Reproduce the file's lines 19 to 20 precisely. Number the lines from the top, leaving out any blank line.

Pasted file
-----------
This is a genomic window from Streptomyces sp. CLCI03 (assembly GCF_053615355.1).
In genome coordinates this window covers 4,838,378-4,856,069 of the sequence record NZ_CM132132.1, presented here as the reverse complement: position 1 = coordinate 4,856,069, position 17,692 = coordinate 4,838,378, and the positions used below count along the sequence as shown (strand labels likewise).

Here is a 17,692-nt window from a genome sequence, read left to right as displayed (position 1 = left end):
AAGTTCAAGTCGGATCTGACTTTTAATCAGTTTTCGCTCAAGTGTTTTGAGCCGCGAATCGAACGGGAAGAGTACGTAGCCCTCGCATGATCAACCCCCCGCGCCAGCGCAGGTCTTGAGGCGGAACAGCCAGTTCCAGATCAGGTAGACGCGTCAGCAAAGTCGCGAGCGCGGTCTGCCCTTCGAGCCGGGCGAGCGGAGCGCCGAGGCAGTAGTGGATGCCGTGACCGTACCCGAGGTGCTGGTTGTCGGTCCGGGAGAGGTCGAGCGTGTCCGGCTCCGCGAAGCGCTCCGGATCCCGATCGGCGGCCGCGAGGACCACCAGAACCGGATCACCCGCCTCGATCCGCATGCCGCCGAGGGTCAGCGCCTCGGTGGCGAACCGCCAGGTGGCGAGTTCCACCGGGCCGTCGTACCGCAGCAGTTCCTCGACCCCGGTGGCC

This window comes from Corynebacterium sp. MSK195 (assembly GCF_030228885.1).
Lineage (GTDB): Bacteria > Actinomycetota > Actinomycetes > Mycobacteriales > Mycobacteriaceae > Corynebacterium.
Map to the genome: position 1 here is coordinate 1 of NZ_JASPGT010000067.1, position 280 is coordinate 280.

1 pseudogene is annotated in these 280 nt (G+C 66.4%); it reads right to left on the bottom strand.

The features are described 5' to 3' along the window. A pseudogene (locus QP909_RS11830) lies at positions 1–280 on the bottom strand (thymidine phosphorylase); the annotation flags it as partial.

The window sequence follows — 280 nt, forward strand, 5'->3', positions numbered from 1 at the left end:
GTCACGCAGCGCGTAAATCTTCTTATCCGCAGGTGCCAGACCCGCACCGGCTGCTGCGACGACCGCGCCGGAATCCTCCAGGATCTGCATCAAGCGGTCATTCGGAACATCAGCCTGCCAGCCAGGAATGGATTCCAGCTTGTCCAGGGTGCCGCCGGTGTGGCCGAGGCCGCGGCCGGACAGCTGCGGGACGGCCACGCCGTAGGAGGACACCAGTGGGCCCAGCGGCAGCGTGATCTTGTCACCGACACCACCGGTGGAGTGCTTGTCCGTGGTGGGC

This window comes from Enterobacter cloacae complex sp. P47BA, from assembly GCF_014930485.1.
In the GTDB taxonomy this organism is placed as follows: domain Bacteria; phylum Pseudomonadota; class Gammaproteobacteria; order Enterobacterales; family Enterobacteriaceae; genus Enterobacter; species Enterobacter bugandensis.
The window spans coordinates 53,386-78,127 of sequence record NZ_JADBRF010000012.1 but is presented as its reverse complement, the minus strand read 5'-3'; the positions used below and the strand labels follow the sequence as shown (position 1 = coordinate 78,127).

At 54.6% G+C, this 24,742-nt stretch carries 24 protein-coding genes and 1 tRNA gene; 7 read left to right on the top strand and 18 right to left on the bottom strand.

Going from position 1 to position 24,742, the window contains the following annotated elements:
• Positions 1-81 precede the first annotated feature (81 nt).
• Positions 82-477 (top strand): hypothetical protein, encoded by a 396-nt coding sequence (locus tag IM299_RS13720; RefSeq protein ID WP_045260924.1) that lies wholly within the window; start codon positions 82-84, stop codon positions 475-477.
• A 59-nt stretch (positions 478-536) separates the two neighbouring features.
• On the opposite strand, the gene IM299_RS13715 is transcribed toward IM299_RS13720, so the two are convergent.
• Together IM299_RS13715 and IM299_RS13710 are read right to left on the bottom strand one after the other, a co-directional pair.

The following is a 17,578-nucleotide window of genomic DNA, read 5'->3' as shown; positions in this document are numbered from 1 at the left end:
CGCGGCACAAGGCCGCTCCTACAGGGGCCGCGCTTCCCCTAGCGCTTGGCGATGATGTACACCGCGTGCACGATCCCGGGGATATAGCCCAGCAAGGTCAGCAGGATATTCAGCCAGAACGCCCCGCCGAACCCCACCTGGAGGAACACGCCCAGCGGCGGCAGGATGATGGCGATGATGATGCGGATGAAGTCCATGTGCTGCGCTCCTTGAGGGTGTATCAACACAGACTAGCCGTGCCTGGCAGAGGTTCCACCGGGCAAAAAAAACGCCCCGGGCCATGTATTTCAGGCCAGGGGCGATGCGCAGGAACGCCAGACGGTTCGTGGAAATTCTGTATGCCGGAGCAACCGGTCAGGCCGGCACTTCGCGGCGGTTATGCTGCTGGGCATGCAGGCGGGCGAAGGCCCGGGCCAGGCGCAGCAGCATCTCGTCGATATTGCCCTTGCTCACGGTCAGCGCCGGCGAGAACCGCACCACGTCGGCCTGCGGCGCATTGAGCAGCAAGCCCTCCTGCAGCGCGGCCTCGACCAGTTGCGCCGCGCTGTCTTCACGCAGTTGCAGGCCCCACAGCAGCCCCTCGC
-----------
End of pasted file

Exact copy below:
• A 59-nt stretch (positions 478-536) separates the two neighbouring features.
• On the opposite strand, the gene IM299_RS13715 is transcribed toward IM299_RS13720, so the two are convergent.